Weird.

Does everyone else hear a musical back-drop to the days of their lives? I do. I know Rock Chef does. Since the clap of thunder, I’ve been hearing Amii Stewart singing, It’s like thunder… lightning…. The way you love me is frightening….:

Today is the day I start packing up all the contents of the kitchen cupboards. Mark bought a bunch of boxes for me yesterday, then ripped out the soffits while I was at work. After dinner, he asked me how soon I’d be ready to part with the dishwasher. (NEVER!) The microwave? (DITTO!)

(The microwave is one of those over-the-stove kind. It hangs below a cupboard. The cupboards come down this weekend. Hence the reason I have to part with my microwave.)

I know I need to give up my stuff for a while, I just hadn’t given any serious thought to living with out my daily conveniences. I guess the next trip to the grocery store will have to include lots of crock-pot and grill cookable foods. And paper plates.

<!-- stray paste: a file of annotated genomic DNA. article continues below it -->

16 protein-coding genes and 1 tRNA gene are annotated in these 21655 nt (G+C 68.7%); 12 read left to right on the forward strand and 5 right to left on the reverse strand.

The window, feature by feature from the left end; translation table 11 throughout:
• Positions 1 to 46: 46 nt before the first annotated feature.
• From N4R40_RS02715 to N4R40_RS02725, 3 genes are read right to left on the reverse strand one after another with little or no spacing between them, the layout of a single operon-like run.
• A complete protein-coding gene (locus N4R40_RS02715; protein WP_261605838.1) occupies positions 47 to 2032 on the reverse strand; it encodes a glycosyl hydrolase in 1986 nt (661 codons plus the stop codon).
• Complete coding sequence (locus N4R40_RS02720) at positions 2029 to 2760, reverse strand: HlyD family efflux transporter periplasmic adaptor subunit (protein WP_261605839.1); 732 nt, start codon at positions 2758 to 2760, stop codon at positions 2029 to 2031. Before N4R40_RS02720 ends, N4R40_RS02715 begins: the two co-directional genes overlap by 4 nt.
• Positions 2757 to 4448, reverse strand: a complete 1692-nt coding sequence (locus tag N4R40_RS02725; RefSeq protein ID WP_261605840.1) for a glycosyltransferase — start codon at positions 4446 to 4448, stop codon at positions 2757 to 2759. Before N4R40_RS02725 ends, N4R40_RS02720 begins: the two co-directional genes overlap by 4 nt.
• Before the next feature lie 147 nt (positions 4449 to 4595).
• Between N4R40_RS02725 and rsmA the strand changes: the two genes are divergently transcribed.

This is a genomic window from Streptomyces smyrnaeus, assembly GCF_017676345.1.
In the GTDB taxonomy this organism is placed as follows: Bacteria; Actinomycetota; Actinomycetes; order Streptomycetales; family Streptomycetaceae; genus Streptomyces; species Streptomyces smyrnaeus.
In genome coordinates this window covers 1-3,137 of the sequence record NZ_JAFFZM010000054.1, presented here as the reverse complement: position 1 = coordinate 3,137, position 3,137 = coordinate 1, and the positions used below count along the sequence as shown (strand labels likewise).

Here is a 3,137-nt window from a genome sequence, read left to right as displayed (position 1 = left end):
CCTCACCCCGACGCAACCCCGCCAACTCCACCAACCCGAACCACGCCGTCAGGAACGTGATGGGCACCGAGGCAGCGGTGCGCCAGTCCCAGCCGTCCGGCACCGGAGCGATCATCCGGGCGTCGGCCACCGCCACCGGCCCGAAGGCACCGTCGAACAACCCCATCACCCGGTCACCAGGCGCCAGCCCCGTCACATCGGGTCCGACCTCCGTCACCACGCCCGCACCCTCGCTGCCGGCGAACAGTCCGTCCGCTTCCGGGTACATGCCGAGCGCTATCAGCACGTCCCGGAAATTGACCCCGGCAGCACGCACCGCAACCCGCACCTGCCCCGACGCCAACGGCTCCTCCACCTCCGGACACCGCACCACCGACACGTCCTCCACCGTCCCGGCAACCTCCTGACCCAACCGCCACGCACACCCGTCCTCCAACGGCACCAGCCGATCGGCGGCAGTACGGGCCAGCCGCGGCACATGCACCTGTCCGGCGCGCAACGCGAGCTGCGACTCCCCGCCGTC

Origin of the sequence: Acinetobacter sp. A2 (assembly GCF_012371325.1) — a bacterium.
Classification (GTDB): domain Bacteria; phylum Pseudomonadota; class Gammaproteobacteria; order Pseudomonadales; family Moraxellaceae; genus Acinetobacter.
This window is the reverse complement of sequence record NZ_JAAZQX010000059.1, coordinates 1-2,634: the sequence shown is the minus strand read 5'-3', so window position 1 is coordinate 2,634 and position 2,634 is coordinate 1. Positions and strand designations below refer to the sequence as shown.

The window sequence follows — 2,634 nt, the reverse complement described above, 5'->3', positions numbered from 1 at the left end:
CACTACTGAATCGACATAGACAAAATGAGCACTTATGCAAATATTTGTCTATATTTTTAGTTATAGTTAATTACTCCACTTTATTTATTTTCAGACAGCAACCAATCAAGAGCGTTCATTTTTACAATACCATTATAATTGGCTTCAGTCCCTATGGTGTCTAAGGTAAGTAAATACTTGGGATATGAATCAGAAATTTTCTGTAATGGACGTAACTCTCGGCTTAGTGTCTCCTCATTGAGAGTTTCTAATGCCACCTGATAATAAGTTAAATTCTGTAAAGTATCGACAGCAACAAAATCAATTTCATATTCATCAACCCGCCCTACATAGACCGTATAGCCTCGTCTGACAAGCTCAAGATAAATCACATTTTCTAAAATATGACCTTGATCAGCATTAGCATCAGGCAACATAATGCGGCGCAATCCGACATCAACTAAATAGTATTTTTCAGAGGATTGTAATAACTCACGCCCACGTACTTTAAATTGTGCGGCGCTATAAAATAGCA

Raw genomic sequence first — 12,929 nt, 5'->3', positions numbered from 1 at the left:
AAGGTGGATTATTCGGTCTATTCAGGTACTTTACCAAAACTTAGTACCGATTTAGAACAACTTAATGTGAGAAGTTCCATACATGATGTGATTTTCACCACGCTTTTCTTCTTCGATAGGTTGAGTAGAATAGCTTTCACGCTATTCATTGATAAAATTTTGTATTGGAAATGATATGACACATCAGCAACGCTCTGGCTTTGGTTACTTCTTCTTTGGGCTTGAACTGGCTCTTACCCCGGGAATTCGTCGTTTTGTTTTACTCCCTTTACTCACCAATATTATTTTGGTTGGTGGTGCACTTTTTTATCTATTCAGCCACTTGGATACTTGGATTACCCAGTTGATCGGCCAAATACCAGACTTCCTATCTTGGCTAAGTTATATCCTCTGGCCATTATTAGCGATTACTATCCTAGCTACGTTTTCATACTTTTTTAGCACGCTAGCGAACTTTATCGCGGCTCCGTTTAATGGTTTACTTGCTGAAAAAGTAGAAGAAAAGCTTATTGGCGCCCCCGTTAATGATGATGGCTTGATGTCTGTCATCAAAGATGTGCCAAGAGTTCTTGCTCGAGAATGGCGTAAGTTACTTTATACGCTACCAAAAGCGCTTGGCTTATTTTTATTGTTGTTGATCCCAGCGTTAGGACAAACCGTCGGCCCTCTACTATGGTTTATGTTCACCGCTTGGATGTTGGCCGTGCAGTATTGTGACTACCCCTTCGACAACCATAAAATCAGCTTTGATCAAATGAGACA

And wine. For medicinal purposes, of course.

Well, I better get off the internet now. I’ve got to go pick out a new sink and faucet today and the kitchen is not going to pack itself up.

Have a GREAT day!

The past week

Oh, hey!

I’ve been absentee for a few days. Guess I took an unplanned break. Then I realized I missed writing and missed reading all of your words and communicating with everyone through our blogs. So I realized it was time to come back. I’m afraid to look in my reader and see how far behind I am! And thanks for worrying about me, RC.